Leaving Iowa filled with nostalgia, fun
Reviewed by Jeanette Boehme
The Orange Leader
Come along on a family vacation with Orange Community Players’ latest production and bring back those warmhearted, fun, and sometimes guilty, memories. “Leaving Iowa” is about family and was written lovingly by comedians Tim Clue and Spike Manton.
The plot is sprinkled with flashbacks from the present to an indeterminate past. Talented director, Damon Gengo, says that the play has a timeless quality and you feel that the time frame is whenever your own family went on these summer road trips. The Browning family consists of a dad, mom, sister, and brother.
The crux of the plot is that dad has died three years before and they have had his ashes in the basement all this time. The son, who selfishly missed his dad’s funeral, is to take the ashes back to the grandparents’ property for burial. His journey is filled with nostalgia and hilarious people along the way.
Extremely well cast is the dad, portrayed by Bryan Buzbee. He is your “Everyone’s Dad” – nerdy, loving to visit boring places, spouting historical trivia, driving poorly, and trying to coax some interest out of his two whiny kids in the backseat. Buzbee is so believeable that you forget he is acting. Great Job!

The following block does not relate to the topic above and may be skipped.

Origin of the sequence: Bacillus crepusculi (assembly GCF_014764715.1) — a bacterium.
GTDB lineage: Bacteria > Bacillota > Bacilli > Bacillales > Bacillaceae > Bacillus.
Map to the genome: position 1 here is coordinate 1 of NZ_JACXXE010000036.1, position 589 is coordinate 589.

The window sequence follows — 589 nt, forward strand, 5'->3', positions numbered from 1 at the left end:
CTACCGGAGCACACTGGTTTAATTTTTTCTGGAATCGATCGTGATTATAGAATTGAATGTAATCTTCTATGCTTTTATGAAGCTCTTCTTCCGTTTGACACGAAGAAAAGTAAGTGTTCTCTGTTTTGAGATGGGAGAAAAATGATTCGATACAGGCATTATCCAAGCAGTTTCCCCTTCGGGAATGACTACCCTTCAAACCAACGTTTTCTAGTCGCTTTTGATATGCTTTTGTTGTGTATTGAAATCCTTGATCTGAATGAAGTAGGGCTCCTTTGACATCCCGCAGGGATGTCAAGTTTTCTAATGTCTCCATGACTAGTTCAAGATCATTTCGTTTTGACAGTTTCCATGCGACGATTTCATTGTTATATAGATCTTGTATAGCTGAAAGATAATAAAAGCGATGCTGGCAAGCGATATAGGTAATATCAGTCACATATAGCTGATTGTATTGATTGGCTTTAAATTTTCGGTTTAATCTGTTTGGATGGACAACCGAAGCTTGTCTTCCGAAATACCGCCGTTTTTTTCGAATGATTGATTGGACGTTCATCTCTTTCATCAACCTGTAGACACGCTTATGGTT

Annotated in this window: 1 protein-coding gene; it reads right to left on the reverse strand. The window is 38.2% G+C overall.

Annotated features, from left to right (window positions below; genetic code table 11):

Fighting continuously, the kids are often loud and obnoxious, constantly irritating their parents. The lead actor is Don, the guilt ridden son, who makes the journey back to the old homeplace with the ashes only to find that it has become a grocery store. His journey is not only a physical one but a mental journey whereby he learns to appreciate his father’s life more. Don is played beautifully by Dylan Kilday, an experienced and gifted actor. Kudos, Mr. Kilday!
Equally entertaining is Ciarra Kendall as the sister. She breaths life into her character; manipulative, aggravating at times, and she knows just how to play her father. Christina Gengo, as the mother, tries to keep the peace and, demonstrating immense patience, she finally erupts into a rage when the kids really get on her nerves. Good jobs!
Not to be left out are the two remaining actors, Kyree Jackson and Jana Gilchrist. They fill in the gaps and play a variety of characters in vignettes on the journeys. “Scene Stealer” is Jackson, showing off his acting chops as the friend, Jack, who drinks heavily because he is not happy with his teaching vocation. Also, he is inventive and funny as a gay guy hitting on Don in a restaurant. Gilchrist moves between her characters easily and with aplomb. The two actors portray Civil War re-enactors, an Amish Couple, an odd taciturn waiter, and a gabby waitress, to mention a few. Bravo, you two!
The set is well designed and works efficiently. Enough can’t be said about the prowess of the director, Gengo. He is an Assistant Director of Theater for Lamar State College at Port Arthur and has been involved in more than 200 productions. He has his actors very prepared and the play moves along like a well-oiled machine. His experience shows. This play is good family entertainment at its best with great costumes and visual effects.
Call for reservations at 409-882-9137. The show can be seen at 7:37 p.m. October 20, 21, 22 and on October 23 at 2:37 p.m.. The theater is located at 708 Division in Orange.